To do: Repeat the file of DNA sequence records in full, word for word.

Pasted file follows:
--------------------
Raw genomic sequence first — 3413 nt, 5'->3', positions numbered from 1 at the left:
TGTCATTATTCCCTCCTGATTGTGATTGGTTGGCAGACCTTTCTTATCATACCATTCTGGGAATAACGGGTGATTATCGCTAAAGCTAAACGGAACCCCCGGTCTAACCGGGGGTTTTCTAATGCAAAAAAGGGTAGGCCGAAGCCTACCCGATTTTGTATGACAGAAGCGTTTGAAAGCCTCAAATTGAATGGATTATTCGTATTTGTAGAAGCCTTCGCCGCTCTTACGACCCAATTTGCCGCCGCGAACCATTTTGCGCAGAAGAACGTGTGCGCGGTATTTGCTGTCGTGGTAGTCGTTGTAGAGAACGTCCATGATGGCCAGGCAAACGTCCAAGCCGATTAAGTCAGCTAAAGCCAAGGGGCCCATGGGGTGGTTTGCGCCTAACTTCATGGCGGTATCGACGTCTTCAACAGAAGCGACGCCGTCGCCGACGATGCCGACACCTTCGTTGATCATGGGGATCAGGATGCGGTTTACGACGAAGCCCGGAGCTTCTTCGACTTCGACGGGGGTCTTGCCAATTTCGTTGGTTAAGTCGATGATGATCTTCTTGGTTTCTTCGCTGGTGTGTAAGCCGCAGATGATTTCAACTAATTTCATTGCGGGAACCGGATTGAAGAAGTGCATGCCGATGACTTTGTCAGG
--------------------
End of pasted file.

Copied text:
Raw genomic sequence first — 3413 nt, 5'->3', positions numbered from 1 at the left:
TGTCATTATTCCCTCCTGATTGTGATTGGTTGGCAGACCTTTCTTATCATACCATTCTGGGAATAACGGGTGATTATCGCTAAAGCTAAACGGAACCCCCGGTCTAACCGGGGGTTTTCTAATGCAAAAAAGGGTAGGCCGAAGCCTACCCGATTTTGTATGACAGAAGCGTTTGAAAGCCTCAAATTGAATGGATTATTCGTATTTGTAGAAGCCTTCGCCGCTCTTACGACCCAATTTGCCGCCGCGAACCATTTTGCGCAGAAGAACGTGTGCGCGGTATTTGCTGTCGTGGTAGTCGTTGTAGAGAACGTCCATGATGGCCAGGCAAACGTCCAAGCCGATTAAGTCAGCTAAAGCCAAGGGGCCCATGGGGTGGTTTGCGCCTAACTTCATGGCGGTATCGACGTCTTCAACAGAAGCGACGCCGTCGCCGACGATGCCGACACCTTCGTTGATCATGGGGATCAGGATGCGGTTTACGACGAAGCCCGGAGCTTCTTCGACTTCGACGGGGGTCTTGCCAATTTCGTTGGTTAAGTCGATGATGATCTTCTTGGTTTCTTCGCTGGTGTGTAAGCCGCAGATGATTTCAACTAATTTCATTGCGGGAACCGGATTGAAGAAGTGCATGCCGATGACTTTGTCAGG